A fiction writer can improve his or her craft by studying books like Eats, Shoots & Leaves, taking courses that teach elements such as plotting and characterization, and hiring an editor. Just as important as craft is a writer's voice. Unlike craft, voice cannot be taught. It can only be found.
Agents and publishers agree that the presence of a distinctive voice is what compels them to accept one manuscript and reject another that's equally polished. If you ask twenty industry professionals to define voice, they probably won't agree on one definition. But they will agree on what voice is not. Literary agent Jim McCarthy comments, "There's a lot of stuff out there and much of it sounds familiar."
How do you create a manuscript that compels an industry professional to accept it for publication?
Editor Chris Roerden presented "Showing Versus Telling: When to Use, and How the Writer's Voice Affects Publication" during the SkillBuild last Saturday in High Point, NC. Roerden stressed that before the elusive voice can be found in a piece of fiction, the writer must do the time developing craft, polishing the mechanics of the manuscript. For reasons that I cited in my blog entry two days ago, this means that the odds are against your voice emerging in your first completed manuscript.
Deal with it. Move on. Write another manuscript, and another.
Harness the beasts of grammar, punctuation, and spelling. Figure out how to create page-turner plots and three-dimensional characters. Then, says Roerden, make sure that each of your characters, especially your protagonist, has an attitude. This attitude distinguishes one character from another, reveals their personalities. Finding attitude in your characters is a crucial step toward finding your voice.
Don't expect to skip the labor of developing craft and jump straight into voice. It doesn't work that way. Your voice is what you find while you're on the journey of developing your craft. This means that no one can guarantee when you'll find your voice. But unless you actually start the journey and assume the responsibility of improving your craft, you're guaranteed to not find your voice. If you're wise, you will never stop improving your craft.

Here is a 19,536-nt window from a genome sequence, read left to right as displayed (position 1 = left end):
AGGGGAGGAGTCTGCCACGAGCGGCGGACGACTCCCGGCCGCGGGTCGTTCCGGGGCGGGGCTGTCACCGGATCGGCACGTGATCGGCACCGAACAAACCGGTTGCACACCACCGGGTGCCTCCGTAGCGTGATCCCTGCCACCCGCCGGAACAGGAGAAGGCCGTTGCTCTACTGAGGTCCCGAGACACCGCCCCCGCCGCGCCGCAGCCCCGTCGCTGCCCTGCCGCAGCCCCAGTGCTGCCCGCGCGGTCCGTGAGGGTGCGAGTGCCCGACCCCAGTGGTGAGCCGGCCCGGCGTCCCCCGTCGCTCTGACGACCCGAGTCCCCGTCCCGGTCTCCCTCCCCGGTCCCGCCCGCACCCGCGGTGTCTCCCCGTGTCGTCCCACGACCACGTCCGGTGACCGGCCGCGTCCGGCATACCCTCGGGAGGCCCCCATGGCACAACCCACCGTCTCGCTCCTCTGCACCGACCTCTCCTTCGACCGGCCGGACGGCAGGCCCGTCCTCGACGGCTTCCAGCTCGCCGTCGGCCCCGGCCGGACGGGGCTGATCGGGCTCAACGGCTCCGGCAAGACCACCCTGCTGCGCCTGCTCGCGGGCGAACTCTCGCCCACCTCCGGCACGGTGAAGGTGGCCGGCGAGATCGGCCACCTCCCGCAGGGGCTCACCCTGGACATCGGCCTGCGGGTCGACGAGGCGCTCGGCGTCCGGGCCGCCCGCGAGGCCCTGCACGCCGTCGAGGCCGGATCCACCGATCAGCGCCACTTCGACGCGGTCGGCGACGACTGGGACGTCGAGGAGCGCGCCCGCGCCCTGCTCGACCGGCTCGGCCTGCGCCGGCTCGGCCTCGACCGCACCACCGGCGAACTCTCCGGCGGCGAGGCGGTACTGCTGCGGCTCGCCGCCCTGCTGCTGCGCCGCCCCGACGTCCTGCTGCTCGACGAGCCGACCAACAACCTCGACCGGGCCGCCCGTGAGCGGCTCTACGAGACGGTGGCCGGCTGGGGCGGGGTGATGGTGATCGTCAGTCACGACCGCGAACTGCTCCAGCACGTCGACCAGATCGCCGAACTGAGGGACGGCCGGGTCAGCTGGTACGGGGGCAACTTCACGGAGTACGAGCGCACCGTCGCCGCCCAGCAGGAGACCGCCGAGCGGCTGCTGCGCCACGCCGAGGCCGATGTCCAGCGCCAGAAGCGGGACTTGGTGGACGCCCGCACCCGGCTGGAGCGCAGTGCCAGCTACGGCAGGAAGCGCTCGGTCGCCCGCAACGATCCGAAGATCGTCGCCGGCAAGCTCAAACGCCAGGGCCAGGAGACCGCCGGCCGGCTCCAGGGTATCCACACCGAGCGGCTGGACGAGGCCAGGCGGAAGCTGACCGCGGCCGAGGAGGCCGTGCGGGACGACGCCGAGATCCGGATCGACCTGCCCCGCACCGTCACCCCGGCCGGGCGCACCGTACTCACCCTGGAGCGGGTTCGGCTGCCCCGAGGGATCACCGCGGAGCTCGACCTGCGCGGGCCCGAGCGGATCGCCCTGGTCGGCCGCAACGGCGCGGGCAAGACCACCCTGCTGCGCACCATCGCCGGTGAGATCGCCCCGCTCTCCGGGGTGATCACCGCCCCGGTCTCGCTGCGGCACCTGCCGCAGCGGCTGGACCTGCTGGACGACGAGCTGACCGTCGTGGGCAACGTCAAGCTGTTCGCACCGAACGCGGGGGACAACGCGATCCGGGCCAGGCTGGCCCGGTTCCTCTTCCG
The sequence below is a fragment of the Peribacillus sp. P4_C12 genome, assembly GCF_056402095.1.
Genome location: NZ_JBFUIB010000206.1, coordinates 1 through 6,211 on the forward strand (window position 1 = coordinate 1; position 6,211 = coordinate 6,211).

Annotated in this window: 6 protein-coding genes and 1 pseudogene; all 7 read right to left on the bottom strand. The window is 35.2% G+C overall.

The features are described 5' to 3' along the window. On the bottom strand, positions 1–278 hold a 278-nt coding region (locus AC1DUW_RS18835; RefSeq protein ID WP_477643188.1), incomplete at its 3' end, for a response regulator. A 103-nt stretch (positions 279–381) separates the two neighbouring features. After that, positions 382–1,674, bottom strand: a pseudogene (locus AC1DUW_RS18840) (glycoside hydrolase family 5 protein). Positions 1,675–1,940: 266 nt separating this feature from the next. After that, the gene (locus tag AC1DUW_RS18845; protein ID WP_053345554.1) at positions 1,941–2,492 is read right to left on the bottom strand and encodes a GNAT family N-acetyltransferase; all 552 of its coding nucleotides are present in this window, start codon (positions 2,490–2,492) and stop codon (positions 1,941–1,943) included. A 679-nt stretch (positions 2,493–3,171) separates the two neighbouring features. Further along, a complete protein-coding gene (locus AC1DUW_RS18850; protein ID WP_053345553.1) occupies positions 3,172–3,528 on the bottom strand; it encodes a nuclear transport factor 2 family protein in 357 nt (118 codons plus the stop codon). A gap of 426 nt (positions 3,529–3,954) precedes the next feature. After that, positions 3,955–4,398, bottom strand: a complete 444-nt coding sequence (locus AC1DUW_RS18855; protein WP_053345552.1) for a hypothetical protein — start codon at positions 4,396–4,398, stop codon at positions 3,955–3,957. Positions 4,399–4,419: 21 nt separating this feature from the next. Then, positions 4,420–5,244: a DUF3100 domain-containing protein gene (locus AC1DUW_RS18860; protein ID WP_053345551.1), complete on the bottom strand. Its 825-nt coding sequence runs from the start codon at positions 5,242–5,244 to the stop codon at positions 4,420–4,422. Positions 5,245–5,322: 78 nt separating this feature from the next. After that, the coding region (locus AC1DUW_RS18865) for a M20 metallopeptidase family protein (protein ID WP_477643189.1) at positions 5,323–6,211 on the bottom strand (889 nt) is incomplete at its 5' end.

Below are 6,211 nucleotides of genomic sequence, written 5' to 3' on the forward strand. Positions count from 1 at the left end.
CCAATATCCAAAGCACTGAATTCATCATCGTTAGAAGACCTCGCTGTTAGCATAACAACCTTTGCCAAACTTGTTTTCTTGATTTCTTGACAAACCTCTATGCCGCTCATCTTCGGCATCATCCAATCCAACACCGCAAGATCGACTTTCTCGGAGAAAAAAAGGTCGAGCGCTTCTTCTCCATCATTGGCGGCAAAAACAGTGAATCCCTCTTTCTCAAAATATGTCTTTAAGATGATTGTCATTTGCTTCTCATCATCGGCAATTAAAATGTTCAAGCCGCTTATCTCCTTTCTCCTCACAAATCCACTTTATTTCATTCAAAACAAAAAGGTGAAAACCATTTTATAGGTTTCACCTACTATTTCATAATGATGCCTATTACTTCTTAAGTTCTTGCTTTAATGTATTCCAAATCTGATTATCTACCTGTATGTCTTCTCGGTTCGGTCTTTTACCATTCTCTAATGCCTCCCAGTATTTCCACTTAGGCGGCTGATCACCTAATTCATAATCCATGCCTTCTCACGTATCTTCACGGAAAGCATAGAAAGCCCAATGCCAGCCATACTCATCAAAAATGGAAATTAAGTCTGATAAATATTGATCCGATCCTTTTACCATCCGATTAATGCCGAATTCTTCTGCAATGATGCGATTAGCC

To emphasize the importance of attitude, Roerden provided excerpts from published works. She contrasted them with an unpublished piece that read very much like Jim McCarthy's familiar "stuff." Attitude sprang at me from the published excerpts. I discerned no attitude from the unpublished piece. It was without flavor.
Attitude drenches publishable manuscripts. Attitude doesn't wait several chapters to manifest, often grabbing readers from the opening lines. Attitude is present in all genres. In the following examples of attitude from the opening lines of novels, notice that each conveys a unique author voice.
- "It was one hell of a night to throw away a baby." In the Bleak Midwinter by Julia Spencer-Fleming.
- "All children, except one, grow up." Peter Pan by J. M. Barrie.
- "When Mr. Bilbo Baggins of Bag End announced that he would shortly be celebrating his eleventy-first birthday with a party of special magnificence, there was much talk and excitement in Hobbiton." The Fellowship of the Ring by J. R. R. Tolkien.
- "1801 — I have just returned from a visit to my landlord — the solitary neighbour that I shall be troubled with." Wuthering Heights by Emily Brontë.
- "It's hard to be a larva." Nor Crystal Tears by Alan Dean Foster.
- "You don't know about me without you have read a book by the name of The Adventures of Tom Sawyer; but that ain't no matter." The Adventures of Huckleberry Finn by Mark Twain.
Each example of an opening line above delivers on its promise of what the reader can expect in attitude and voice for the remainder of the work. Attitude and voice require momentum. They permeate a manuscript. You cannot fake them by concocting a clever, attention-grabber first sentence. If you haven't developed your craft, you won't be able to sustain the momentum of that first sentence. Agents and publishers have seen this "bait and switch" plenty of times.
There's no shortcut to finding your voice. Take the time to polish your craft. When you're ready, attitude and voice will find you.
Share an example of a memorable attitude and voice in the opening sentence of a novel you've read.